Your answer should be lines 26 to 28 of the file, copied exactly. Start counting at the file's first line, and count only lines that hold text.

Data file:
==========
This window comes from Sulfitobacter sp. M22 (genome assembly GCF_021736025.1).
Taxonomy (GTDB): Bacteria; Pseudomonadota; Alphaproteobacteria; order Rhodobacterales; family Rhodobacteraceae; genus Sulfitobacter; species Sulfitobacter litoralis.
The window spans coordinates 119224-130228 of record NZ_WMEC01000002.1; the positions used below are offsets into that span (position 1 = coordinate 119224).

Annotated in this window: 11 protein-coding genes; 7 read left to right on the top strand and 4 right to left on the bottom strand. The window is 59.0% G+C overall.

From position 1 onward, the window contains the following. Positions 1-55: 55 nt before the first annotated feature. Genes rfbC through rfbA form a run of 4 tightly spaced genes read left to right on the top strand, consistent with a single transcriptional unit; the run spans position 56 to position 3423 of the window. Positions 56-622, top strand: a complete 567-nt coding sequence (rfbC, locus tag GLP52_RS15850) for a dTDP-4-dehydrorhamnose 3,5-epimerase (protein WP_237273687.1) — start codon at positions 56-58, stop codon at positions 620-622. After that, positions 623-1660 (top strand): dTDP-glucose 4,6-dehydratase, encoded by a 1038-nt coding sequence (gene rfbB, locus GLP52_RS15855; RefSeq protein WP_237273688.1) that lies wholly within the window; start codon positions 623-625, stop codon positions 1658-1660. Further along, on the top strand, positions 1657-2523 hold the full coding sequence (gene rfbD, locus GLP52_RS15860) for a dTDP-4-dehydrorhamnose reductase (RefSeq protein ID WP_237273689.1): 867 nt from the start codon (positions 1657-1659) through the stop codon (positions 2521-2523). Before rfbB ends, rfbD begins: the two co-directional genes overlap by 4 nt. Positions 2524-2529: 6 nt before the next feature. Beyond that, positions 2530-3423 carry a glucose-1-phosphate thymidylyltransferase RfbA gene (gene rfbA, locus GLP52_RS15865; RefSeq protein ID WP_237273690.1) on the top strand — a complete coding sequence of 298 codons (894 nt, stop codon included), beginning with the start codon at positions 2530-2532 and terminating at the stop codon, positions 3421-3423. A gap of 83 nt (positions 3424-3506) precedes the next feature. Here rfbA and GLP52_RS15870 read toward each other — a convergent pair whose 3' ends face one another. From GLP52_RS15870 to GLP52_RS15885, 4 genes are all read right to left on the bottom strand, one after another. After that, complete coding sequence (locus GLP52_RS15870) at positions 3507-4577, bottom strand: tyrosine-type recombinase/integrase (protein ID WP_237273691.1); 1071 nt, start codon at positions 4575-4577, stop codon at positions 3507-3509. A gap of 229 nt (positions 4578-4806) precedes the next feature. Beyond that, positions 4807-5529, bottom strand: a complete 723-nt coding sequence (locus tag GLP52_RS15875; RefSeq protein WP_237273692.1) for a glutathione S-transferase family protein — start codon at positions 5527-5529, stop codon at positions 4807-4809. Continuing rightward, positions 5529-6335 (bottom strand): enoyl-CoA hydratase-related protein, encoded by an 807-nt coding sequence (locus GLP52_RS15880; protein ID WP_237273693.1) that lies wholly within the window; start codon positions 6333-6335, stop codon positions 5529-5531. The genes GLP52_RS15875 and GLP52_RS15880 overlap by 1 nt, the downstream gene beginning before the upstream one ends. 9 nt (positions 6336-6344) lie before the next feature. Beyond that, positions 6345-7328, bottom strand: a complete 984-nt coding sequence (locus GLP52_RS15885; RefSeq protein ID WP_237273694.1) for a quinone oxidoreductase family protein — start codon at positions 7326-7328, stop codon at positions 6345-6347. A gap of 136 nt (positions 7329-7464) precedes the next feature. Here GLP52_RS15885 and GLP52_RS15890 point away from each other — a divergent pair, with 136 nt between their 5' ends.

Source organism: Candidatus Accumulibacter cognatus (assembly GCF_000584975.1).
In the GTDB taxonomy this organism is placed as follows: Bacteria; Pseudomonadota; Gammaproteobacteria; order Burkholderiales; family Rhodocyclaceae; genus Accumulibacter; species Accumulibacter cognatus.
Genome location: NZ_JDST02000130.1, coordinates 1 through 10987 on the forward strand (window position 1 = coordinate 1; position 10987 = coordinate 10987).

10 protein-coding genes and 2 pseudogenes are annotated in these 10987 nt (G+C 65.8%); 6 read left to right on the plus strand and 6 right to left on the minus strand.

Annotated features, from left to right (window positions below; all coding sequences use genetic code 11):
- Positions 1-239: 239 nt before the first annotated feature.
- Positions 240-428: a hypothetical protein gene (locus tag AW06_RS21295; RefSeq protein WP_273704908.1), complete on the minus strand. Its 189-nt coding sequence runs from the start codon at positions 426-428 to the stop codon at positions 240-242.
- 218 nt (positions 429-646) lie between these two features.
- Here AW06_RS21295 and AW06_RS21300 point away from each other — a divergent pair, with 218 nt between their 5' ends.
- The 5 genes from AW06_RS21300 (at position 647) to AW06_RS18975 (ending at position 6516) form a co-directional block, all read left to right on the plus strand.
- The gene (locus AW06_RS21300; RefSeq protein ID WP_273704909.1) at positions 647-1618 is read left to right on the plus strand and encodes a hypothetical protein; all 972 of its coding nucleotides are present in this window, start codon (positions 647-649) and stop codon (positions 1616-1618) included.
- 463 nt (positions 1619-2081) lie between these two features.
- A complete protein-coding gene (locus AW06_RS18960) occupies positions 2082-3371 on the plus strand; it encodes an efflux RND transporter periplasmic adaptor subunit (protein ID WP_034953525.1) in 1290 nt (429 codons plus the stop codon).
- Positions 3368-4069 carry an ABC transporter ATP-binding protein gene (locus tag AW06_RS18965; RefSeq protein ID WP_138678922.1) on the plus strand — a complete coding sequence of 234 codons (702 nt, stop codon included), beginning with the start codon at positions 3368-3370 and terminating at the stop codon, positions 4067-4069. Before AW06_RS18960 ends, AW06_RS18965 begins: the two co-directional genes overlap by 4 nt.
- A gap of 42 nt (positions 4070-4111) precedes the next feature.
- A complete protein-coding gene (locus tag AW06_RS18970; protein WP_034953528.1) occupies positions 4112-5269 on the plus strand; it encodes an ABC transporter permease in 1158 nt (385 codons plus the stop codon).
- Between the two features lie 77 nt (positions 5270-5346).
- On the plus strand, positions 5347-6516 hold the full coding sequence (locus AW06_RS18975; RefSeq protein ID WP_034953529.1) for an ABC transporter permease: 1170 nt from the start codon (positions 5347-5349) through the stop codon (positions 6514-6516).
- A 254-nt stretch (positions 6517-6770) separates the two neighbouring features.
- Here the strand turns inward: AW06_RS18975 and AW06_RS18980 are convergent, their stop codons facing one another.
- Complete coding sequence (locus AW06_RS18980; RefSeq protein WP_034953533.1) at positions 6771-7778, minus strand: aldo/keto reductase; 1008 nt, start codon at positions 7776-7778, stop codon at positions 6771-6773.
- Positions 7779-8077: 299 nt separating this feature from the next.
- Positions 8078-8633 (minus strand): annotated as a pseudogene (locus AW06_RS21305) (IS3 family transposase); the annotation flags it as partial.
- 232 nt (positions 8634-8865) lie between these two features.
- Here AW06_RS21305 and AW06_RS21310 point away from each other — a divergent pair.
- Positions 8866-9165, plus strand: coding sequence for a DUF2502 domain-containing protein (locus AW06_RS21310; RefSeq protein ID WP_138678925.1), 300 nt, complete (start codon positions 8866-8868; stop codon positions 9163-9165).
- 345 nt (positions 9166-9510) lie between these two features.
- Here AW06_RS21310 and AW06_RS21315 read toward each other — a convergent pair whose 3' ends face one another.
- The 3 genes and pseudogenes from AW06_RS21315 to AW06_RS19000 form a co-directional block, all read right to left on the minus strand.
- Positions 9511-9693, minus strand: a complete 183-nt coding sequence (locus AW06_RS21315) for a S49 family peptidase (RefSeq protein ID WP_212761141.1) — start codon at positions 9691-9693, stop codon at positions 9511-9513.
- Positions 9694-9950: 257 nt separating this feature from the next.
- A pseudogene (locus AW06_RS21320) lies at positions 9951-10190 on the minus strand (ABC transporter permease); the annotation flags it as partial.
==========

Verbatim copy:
- Complete coding sequence (locus AW06_RS18980; RefSeq protein WP_034953533.1) at positions 6771-7778, minus strand: aldo/keto reductase; 1008 nt, start codon at positions 7776-7778, stop codon at positions 6771-6773.
- Positions 7779-8077: 299 nt separating this feature from the next.
- Positions 8078-8633 (minus strand): annotated as a pseudogene (locus AW06_RS21305) (IS3 family transposase); the annotation flags it as partial.